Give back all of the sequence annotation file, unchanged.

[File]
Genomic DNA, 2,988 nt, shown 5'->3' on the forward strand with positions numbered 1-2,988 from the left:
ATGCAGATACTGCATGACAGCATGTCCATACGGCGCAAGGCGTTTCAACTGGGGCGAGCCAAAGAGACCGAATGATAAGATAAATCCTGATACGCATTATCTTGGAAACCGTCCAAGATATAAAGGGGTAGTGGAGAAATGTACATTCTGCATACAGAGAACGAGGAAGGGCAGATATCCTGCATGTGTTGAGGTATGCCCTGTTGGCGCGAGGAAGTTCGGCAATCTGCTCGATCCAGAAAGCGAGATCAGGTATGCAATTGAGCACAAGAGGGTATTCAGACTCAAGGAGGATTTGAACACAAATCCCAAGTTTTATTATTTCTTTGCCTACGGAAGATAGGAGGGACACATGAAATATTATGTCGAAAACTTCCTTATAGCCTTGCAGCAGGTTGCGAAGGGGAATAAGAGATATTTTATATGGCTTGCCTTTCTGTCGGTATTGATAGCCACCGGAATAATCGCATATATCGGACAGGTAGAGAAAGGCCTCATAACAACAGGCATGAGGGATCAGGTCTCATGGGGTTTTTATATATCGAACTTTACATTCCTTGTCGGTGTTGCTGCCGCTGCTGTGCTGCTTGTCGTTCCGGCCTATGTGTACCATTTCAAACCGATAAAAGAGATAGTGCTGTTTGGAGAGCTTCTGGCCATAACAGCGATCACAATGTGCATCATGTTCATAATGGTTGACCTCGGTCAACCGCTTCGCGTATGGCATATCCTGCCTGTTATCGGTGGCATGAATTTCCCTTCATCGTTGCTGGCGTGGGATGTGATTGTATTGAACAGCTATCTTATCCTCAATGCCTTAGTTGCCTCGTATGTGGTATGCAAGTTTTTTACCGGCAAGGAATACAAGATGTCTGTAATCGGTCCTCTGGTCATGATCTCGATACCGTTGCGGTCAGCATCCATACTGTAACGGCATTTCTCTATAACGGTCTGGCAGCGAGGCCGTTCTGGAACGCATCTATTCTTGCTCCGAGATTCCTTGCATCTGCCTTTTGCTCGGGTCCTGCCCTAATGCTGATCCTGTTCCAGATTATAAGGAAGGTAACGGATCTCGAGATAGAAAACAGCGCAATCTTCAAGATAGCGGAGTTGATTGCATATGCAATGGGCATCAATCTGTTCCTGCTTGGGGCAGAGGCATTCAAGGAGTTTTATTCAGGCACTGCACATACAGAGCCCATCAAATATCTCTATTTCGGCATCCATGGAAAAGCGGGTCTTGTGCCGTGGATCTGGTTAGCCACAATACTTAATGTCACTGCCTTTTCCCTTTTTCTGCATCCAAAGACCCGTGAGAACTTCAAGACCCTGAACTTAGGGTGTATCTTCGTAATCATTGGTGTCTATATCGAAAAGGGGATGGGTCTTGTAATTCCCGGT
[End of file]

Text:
Genomic DNA, 2,988 nt, shown 5'->3' on the forward strand with positions numbered 1-2,988 from the left:
ATGCAGATACTGCATGACAGCATGTCCATACGGCGCAAGGCGTTTCAACTGGGGCGAGCCAAAGAGACCGAATGATAAGATAAATCCTGATACGCATTATCTTGGAAACCGTCCAAGATATAAAGGGGTAGTGGAGAAATGTACATTCTGCATACAGAGAACGAGGAAGGGCAGATATCCTGCATGTGTTGAGGTATGCCCTGTTGGCGCGAGGAAGTTCGGCAATCTGCTCGATCCAGAAAGCGAGATCAGGTATGCAATTGAGCACAAGAGGGTATTCAGACTCAAGGAGGATTTGAACACAAATCCCAAGTTTTATTATTTCTTTGCCTACGGAAGATAGGAGGGACACATGAAATATTATGTCGAAAACTTCCTTATAGCCTTGCAGCAGGTTGCGAAGGGGAATAAGAGATATTTTATATGGCTTGCCTTTCTGTCGGTATTGATAGCCACCGGAATAATCGCATATATCGGACAGGTAGAGAAAGGCCTCATAACAACAGGCATGAGGGATCAGGTCTCATGGGGTTTTTATATATCGAACTTTACATTCCTTGTCGGTGTTGCTGCCGCTGCTGTGCTGCTTGTCGTTCCGGCCTATGTGTACCATTTCAAACCGATAAAAGAGATAGTGCTGTTTGGAGAGCTTCTGGCCATAACAGCGATCACAATGTGCATCATGTTCATAATGGTTGACCTCGGTCAACCGCTTCGCGTATGGCATATCCTGCCTGTTATCGGTGGCATGAATTTCCCTTCATCGTTGCTGGCGTGGGATGTGATTGTATTGAACAGCTATCTTATCCTCAATGCCTTAGTTGCCTCGTATGTGGTATGCAAGTTTTTTACCGGCAAGGAATACAAGATGTCTGTAATCGGTCCTCTGGTCATGATCTCGATACCGTTGCGGTCAGCATCCATACTGTAACGGCATTTCTCTATAACGGTCTGGCAGCGAGGCCGTTCTGGAACGCATCTATTCTTGCTCCGAGATTCCTTGCATCTGCCTTTTGCTCGGGTCCTGCCCTAATGCTGATCCTGTTCCAGATTATAAGGAAGGTAACGGATCTCGAGATAGAAAACAGCGCAATCTTCAAGATAGCGGAGTTGATTGCATATGCAATGGGCATCAATCTGTTCCTGCTTGGGGCAGAGGCATTCAAGGAGTTTTATTCAGGCACTGCACATACAGAGCCCATCAAATATCTCTATTTCGGCATCCATGGAAAAGCGGGTCTTGTGCCGTGGATCTGGTTAGCCACAATACTTAATGTCACTGCCTTTTCCCTTTTTCTGCATCCAAAGACCCGTGAGAACTTCAAGACCCTGAACTTAGGGTGTATCTTCGTAATCATTGGTGTCTATATCGAAAAGGGGATGGGTCTTGTAATTCCCGGT